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    Cuba – From Thaw to Disillusion

    Cuba: From Thaw to Disillusion
    [07-01-2016 23:49:55]
    Carlos Alberto Montaner
    Escritor, periodista y político

    ( The Cuban-American thaw is back to a
    freeze. Or at least the temperature has dropped a lot. From the torrid
    beginning one year ago, when Obama and Raúl Castro, virtually hand in
    hand through television, announced the rapprochement, disillusionment
    has set in.
    In a recent interview, the American president warned that he’s not
    interested in visiting Cuba if there are no advances in the road to
    tolerance and if he’s not allowed to meet with the dissidents and those
    who defend freedom of the press.

    What has happened? Several predictable things.

    First, the Cuban dictatorship negotiates nothing. It imposes conditions.
    The Castro brothers allowed conversations with Washington to proceed on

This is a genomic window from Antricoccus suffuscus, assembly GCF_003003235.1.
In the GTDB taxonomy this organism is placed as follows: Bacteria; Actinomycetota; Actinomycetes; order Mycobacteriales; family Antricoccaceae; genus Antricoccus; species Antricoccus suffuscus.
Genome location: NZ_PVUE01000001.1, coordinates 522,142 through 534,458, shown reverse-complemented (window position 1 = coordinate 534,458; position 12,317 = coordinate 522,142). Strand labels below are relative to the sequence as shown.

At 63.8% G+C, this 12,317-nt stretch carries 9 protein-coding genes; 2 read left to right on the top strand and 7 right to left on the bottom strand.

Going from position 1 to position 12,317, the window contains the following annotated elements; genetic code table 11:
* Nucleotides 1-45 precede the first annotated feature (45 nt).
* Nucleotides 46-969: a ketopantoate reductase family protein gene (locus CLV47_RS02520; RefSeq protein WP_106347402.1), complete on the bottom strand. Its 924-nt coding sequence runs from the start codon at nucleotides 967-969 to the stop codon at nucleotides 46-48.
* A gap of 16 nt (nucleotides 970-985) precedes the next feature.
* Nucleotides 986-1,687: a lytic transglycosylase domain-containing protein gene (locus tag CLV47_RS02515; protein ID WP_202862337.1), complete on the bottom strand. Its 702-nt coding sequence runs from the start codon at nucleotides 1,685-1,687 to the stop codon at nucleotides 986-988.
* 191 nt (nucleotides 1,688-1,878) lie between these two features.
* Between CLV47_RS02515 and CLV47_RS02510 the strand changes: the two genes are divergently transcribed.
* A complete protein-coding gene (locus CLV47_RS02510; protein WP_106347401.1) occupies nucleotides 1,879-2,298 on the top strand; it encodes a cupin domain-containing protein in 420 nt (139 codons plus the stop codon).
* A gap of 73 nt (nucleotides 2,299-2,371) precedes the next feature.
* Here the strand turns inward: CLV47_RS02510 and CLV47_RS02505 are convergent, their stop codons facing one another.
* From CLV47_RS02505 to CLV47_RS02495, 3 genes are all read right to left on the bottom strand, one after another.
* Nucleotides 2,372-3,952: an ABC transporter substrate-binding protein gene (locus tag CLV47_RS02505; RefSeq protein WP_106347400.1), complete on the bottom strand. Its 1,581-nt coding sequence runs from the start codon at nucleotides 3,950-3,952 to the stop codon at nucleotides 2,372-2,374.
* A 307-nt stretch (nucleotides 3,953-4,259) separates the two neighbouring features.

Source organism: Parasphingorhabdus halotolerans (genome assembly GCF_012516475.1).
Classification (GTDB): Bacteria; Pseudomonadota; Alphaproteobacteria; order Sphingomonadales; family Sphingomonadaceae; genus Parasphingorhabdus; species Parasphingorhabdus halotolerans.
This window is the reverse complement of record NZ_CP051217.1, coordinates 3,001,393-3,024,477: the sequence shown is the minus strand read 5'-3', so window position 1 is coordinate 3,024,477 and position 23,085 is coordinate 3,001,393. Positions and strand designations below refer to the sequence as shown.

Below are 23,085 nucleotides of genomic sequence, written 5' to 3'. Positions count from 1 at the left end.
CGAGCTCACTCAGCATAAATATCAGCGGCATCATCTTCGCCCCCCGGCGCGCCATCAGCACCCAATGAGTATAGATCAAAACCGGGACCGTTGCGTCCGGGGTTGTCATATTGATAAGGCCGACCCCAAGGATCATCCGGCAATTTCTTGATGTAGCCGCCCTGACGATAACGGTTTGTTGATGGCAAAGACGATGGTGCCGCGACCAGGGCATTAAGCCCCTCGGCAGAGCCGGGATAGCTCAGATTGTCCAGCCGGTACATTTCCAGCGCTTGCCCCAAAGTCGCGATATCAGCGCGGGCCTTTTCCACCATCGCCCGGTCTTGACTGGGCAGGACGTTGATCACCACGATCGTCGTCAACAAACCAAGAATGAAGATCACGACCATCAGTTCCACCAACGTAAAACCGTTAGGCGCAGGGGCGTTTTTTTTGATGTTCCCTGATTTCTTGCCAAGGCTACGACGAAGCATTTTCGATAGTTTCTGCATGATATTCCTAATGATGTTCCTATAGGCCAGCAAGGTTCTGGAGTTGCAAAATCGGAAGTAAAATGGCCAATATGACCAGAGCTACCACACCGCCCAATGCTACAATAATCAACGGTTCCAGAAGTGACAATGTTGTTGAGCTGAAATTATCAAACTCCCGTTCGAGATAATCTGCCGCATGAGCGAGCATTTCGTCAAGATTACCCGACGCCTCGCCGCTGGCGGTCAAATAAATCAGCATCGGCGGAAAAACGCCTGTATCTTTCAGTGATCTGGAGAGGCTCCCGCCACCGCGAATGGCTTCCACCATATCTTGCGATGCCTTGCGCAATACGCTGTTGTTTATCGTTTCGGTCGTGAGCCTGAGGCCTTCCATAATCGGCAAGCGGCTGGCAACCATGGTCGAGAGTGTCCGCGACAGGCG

the basis that its “old government of dead folks and flowers” was the
    victim of several decades of continued aggressions by the United States.

    [Translator’s Note: The quotation comes from Cuban singer Silvio
    Rodríguez’s 1978 song “Ojalá.”]

    Havana hoped that Obama would lift the embargo, lavishly indemnify the
    island, return the Guantánamo naval base, shut down Radio-TV Martí and
    pardon spy Ana Belén Montes, sentenced to 25 years’ imprisonment for
    betraying her homeland for the benefit of the Castro regime.

    The Cuban government had nothing to repent of. It was a perfect
    one-party democracy, the best in the world, endowed with an
    extraordinary electoral law, and if the Castro brothers stayed on top
    for 56 years it wasn’t because of fear but because of the benevolent
    will of a nation 98 percent of whose citizens voted gratefully for the
    selected candidates.

    In Cuba there were no political prisoners, only politicians imprisoned
    for delinquency. The dissidents and the democratic opposition had not
    been willfully segregated by the Cuban society. Those were artificial
    fabrications of the U.S. Embassy, totally disconnected from the working

    In Cuba everyone was reasonably happy. Everybody studied. Everybody was
    cured. Everybody worked. The economy grew, despite some stumbles. It was
    a marvelous society, modest and united, characterized by the spirit of
    sacrifice with which it confronted the onslaughts of imperialism, and